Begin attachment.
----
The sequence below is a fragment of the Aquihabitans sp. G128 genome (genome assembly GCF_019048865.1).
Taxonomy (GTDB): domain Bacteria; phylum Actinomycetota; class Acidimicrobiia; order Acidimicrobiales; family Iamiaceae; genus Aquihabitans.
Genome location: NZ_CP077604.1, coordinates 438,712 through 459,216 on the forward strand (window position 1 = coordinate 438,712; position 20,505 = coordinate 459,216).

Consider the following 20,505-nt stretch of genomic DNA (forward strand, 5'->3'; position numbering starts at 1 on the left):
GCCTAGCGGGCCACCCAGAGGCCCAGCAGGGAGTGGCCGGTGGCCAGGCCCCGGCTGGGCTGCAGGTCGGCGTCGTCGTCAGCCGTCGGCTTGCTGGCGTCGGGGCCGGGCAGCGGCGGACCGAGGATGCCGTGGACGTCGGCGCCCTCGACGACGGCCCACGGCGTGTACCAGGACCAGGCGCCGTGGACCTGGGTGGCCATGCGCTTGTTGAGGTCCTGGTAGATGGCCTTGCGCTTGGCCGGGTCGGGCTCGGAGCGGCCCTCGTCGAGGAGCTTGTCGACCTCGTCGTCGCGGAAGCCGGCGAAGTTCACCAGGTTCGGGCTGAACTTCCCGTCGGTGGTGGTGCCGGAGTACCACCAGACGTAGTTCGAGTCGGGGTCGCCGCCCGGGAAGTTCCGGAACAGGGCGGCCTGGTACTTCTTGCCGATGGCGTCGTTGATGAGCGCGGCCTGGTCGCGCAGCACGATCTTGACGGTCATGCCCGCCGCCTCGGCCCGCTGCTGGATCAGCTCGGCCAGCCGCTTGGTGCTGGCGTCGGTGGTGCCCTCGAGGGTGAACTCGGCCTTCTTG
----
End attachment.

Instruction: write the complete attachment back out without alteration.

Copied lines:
The sequence below is a fragment of the Aquihabitans sp. G128 genome (genome assembly GCF_019048865.1).
Taxonomy (GTDB): domain Bacteria; phylum Actinomycetota; class Acidimicrobiia; order Acidimicrobiales; family Iamiaceae; genus Aquihabitans.
Genome location: NZ_CP077604.1, coordinates 438,712 through 459,216 on the forward strand (window position 1 = coordinate 438,712; position 20,505 = coordinate 459,216).

Consider the following 20,505-nt stretch of genomic DNA (forward strand, 5'->3'; position numbering starts at 1 on the left):
GCCTAGCGGGCCACCCAGAGGCCCAGCAGGGAGTGGCCGGTGGCCAGGCCCCGGCTGGGCTGCAGGTCGGCGTCGTCGTCAGCCGTCGGCTTGCTGGCGTCGGGGCCGGGCAGCGGCGGACCGAGGATGCCGTGGACGTCGGCGCCCTCGACGACGGCCCACGGCGTGTACCAGGACCAGGCGCCGTGGACCTGGGTGGCCATGCGCTTGTTGAGGTCCTGGTAGATGGCCTTGCGCTTGGCCGGGTCGGGCTCGGAGCGGCCCTCGTCGAGGAGCTTGTCGACCTCGTCGTCGCGGAAGCCGGCGAAGTTCACCAGGTTCGGGCTGAACTTCCCGTCGGTGGTGGTGCCGGAGTACCACCAGACGTAGTTCGAGTCGGGGTCGCCGCCCGGGAAGTTCCGGAACAGGGCGGCCTGGTACTTCTTGCCGATGGCGTCGTTGATGAGCGCGGCCTGGTCGCGCAGCACGATCTTGACGGTCATGCCCGCCGCCTCGGCCCGCTGCTGGATCAGCTCGGCCAGCCGCTTGGTGCTGGCGTCGGTGGTGCCCTCGAGGGTGAACTCGGCCTTCTTG